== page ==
The Sinking of the R.M.S. Leinster

People on board

Charles William Sweeney

SWEENEY, Charles William

Charles William Sweeney was born in Sligo on the 7th of September 1897 to Alfred Sweeney and Madeline Crocket. Alfred was a Brewer, born in Bootle, Lancashire, and the family moved quite frequently between England and Ireland. The eldest of their eight children was born in Berkshire, the next in Kilkenny and then two more in Birkenhead. They were in Sligo by 1896, where Aileen, Charles and Alfred were born. Initially they lived in Sligo town but then moved out a few miles to Finisklin. That is where they were in the 1901 census, though Alfred Snr. was missing and the three eldest girls were at school in Sutton Coldfield in England. The youngest child was born in Omskirk in Lancashire in 1902 and it appears the family did not return to Ireland. In 1911 they were living in Liverpool though Charles and his brother Alfred were at school in Shrewsbury.

In September 1914, aged just seventeen, Charles enlisted with the King’s Liverpool Regiment as a Private, and embarked for France in November 1915. In July 1916 he received gunshot wounds to the thigh and was brought back to England. In August 1917 he was posted to the Western Command of the Labour Corps. In a letter that his mother wrote to the military authorities in October 1918 she said that he, Corporal Charles Sweeney, was a Lewis Gun Instructor with the 3rd Battalion of the King’s Liverpool Regiment, stationed in Cork.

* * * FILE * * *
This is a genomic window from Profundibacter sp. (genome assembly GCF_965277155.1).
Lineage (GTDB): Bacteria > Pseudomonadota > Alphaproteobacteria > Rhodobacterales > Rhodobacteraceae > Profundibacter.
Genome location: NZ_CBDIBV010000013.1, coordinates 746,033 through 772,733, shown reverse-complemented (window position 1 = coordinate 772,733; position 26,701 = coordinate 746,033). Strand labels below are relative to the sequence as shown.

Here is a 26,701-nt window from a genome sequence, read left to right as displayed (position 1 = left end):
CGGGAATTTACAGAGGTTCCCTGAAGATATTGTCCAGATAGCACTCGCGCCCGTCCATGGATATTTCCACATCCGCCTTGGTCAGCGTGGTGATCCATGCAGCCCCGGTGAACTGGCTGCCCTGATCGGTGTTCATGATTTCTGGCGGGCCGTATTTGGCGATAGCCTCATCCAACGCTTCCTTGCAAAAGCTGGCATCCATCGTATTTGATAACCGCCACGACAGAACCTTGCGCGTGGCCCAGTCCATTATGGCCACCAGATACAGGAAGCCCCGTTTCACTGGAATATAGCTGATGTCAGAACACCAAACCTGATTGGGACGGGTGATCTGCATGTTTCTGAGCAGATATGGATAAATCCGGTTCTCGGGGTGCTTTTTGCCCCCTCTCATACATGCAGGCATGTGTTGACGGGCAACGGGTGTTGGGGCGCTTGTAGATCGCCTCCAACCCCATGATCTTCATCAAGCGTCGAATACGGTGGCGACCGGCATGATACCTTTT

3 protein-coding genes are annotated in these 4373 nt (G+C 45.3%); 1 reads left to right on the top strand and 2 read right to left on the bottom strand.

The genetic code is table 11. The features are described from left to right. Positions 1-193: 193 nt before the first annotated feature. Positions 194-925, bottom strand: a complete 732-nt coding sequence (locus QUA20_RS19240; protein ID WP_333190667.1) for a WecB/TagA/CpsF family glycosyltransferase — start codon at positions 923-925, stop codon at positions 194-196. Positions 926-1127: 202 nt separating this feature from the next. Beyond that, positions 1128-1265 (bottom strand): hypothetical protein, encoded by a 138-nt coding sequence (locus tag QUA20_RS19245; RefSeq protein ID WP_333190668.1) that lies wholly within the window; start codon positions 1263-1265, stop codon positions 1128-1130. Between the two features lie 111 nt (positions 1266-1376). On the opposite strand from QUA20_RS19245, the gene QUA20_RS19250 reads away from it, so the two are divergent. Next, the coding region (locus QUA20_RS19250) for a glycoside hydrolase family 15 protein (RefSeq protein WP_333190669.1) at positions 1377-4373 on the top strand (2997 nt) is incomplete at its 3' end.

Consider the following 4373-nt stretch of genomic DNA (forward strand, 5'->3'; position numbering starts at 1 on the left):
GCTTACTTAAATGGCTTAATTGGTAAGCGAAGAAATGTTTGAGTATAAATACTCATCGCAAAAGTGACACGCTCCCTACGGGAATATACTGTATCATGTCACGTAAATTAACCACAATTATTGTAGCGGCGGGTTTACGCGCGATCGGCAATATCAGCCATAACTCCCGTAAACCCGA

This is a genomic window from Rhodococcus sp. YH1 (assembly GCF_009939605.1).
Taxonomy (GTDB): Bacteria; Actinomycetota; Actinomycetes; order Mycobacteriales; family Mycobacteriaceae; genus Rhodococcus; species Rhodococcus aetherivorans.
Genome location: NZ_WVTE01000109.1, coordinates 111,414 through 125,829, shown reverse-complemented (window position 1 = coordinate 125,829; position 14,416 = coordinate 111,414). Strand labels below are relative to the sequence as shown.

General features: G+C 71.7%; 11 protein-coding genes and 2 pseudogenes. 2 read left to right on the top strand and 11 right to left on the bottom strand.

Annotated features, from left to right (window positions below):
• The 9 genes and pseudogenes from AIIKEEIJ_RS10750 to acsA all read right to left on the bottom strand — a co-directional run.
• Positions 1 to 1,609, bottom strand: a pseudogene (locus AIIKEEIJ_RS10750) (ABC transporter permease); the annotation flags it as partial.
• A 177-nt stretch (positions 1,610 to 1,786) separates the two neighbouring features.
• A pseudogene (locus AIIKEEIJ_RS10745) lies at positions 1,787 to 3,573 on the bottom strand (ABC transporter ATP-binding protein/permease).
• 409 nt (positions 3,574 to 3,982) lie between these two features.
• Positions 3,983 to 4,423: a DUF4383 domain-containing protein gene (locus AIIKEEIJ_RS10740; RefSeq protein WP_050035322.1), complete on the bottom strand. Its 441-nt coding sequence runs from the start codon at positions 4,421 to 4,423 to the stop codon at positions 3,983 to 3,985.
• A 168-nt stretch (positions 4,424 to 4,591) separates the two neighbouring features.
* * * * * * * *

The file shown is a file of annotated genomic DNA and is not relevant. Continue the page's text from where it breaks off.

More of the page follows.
That would make sense of why he was on board RMS Leinster on the 10th of October, along with seventeen others from the Regiment. Charles Sweeney did not survive the sinking and his body was not recovered. This obviously caused great distress to his family; the letter mentioned above from his mother was written on the 11th of October, the first of many communications she had with the authorities. She wrote again in November wondering was he lying badly injured somewhere in hospital. The authorities in charge of Infantry records in Preston made difficulties over a discrepancy in the addresses of the father on his original papers and of Madeline’s letters. Charles’ apparent transfer to the Labour Corps also seems to have caused difficulties, being confused with another soldier of the same name.

It is not clear from his records what the final communication to his parents was, or when they received it. His name is however recorded on the Hollybrook Memorial in Southampton. It is also inscribed on the Crocket / Sweeney family grave in Toxteth Park cemetery.



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